Damage Patterns

The other night I was in the midst of writing about the Ice Age when I strayed to the internet. Up came the Pulitzer Prize for breaking news photography that went this year to New York Times photographers Mauricio Lima, Sergey Ponomarev, Tyler Hicks and Daniel Etter for their coverage of the European refugee crises. Fresh from writing a […]

Redux: The Xenotopian Impulse

Until last week, I’d never heard of the Broomway. Now I long to walk it. The Broomway is a paradox: a path through the ocean, a six-century-old walkway that disappears each day. It begins on the southeastern coast of England and heads straight out to sea, crossing about three miles of sand and mudflats until […]

Live from the Bering Land Bridge

My desk is a mess, skulls, books and papers strewn. The cast of a saber-tooth cat skull sits on the corner, resting on its two double-edged daggers, reminding me of the book I am writing about the first people in North America, and what they encountered. As I crab myself over the keyboard, the Smilodon skull […]

Give a Science Writer a Stage

The Devil had two tattooed women in tight skirts holding a rope taut on stage. One he told to stand on her toes while the other crouched slightly. The rope between them showed a slight angle downward, which the Devil said expressed global mean temperature decreasing slightly from 1998 till now. The Devil’s data was cherry picked […]

Let’s stop pretending we give a damn about climate change, 2015 edition

In 2011, I wrote about how little that year’s climate conference had accomplished. The latest edition of the Conference of the Parties to the United Nations Framework Convention on Climate Change just wrapped up in Paris over the weekend with a historic agreement. Nearly 200 nations acknowledged the importance of keeping global temperatures from rising […]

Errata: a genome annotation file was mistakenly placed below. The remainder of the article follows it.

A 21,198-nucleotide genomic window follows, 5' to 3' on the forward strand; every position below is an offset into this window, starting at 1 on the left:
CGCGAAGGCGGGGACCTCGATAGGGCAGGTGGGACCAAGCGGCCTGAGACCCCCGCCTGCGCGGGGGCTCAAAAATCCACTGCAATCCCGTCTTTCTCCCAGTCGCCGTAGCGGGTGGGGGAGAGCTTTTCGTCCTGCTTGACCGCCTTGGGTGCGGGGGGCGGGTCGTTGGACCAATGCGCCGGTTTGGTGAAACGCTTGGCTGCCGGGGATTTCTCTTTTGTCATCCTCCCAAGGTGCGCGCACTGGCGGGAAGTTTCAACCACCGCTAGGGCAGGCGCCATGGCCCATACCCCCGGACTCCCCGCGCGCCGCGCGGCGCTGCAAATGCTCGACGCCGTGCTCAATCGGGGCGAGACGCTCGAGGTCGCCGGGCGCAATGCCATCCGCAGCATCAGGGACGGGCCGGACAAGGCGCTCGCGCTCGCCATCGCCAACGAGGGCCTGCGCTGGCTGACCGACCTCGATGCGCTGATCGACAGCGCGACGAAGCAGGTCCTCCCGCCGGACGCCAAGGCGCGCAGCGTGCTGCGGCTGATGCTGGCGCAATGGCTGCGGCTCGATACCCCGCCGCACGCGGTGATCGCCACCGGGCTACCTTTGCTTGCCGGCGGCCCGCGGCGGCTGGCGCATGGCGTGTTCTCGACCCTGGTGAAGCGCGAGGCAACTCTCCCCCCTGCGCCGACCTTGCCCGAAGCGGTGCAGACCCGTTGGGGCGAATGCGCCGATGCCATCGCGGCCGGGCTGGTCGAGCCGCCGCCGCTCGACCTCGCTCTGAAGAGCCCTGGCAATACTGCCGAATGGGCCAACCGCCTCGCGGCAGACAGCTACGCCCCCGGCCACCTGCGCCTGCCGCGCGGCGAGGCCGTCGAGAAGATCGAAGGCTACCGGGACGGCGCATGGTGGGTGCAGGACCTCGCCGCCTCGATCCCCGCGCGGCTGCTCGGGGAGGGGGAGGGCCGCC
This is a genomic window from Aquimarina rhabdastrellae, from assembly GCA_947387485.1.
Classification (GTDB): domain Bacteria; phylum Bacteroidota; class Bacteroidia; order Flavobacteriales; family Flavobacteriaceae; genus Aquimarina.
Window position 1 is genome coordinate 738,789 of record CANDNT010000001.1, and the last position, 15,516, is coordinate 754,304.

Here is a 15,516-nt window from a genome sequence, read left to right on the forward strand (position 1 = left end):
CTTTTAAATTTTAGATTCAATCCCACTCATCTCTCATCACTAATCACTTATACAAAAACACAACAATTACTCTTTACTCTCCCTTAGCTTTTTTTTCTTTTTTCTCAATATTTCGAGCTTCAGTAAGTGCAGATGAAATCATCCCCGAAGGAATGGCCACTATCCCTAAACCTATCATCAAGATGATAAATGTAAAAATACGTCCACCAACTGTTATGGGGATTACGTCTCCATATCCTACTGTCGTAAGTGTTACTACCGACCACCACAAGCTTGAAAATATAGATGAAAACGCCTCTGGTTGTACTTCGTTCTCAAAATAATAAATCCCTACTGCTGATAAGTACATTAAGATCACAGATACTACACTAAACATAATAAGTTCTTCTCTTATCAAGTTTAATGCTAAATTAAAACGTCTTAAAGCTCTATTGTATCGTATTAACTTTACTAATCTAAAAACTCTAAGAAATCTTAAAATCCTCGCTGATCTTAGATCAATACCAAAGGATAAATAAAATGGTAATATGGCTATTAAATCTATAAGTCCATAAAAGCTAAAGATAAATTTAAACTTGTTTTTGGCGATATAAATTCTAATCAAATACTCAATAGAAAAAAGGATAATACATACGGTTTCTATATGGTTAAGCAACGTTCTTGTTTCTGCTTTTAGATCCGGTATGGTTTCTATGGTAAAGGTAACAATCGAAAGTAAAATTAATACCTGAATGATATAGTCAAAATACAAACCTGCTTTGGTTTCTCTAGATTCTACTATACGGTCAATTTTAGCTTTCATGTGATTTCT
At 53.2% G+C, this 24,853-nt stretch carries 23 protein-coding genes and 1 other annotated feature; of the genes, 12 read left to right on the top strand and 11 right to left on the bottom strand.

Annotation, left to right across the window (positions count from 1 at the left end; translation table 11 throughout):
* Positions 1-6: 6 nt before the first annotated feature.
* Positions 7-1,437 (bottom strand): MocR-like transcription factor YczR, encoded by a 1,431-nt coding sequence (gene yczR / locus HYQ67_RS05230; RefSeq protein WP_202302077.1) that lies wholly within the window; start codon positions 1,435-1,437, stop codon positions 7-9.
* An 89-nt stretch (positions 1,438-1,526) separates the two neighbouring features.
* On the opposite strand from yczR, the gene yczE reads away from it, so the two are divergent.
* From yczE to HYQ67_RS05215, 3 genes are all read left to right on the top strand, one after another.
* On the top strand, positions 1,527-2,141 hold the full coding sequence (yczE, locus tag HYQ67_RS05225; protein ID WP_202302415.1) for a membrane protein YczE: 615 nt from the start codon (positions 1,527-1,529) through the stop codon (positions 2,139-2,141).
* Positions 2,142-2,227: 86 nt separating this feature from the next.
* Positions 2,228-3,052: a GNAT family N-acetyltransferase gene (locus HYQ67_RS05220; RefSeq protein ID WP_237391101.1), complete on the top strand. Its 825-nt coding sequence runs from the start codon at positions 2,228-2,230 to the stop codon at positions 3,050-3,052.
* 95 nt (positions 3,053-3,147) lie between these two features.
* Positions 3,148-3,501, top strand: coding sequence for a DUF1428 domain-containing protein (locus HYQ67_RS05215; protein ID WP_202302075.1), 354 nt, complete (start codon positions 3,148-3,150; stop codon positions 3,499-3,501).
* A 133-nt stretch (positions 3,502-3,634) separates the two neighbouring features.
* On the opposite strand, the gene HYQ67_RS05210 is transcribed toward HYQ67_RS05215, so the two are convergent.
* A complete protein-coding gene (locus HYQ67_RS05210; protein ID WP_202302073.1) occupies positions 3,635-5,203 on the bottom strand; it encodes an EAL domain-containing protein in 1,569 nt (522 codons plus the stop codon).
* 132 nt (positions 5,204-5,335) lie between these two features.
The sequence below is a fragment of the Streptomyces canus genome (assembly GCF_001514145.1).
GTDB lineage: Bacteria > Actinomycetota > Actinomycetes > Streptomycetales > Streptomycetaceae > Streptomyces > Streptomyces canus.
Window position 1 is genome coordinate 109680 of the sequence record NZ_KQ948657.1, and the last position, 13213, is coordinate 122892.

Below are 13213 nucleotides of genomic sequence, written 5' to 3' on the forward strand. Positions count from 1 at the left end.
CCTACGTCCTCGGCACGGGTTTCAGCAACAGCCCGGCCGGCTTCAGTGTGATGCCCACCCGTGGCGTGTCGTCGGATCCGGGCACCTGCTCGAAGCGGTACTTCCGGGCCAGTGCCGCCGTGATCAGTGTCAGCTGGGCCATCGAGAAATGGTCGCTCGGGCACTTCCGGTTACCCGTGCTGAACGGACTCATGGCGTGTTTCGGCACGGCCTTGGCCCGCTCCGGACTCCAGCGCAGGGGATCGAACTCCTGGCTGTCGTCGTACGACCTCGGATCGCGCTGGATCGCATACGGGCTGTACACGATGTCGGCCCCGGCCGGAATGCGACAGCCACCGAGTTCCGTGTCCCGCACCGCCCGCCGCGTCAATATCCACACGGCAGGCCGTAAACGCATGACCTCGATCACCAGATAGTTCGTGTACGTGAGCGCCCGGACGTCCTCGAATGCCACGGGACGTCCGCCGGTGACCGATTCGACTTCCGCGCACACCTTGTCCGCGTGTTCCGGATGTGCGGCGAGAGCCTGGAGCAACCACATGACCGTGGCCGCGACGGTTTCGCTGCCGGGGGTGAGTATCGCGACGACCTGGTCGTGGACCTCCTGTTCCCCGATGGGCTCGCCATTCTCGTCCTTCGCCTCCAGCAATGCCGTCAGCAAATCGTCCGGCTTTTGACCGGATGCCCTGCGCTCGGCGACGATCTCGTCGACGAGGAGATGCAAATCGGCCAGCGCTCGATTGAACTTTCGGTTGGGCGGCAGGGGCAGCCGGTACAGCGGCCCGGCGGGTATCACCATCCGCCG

Let Us Celebrate The Lack Of Total Failure

This past Friday evening, when I heard that the 195 nations represented at the COP21 climate meeting in Paris had reached a draft agreement, I was pleasantly surprised. On Saturday morning, when I saw the stronger-than-forecast draft text, I was shocked. And on Saturday afternoon, when the final agreement was signed—signed!—I was thrilled. The Paris agreement won’t singlehandedly head off the worst […]

Birthdays are Arbitrary and Awesome

Over the past six weeks, my sister and two of my dearest friends have celebrated landmark birthdays (the kind with a zero at the end). These festivities have left me thinking about birthdays. Why do we celebrate them? A birthday represents a lap around the sun — 365 Earth days, or 8,760 hours. But let’s […]

Guest Post: Why humans suck at earthquake preparedness

Driving through my hometown in Kentucky, I admire the old-growth oaks, the spires and stained glass of Victorian era homes, and the tall brick chimneys. Then I think about how they would crumble in an earthquake. Ever since moving to the west coast, I size up the earthquake safety of every place I go: I […]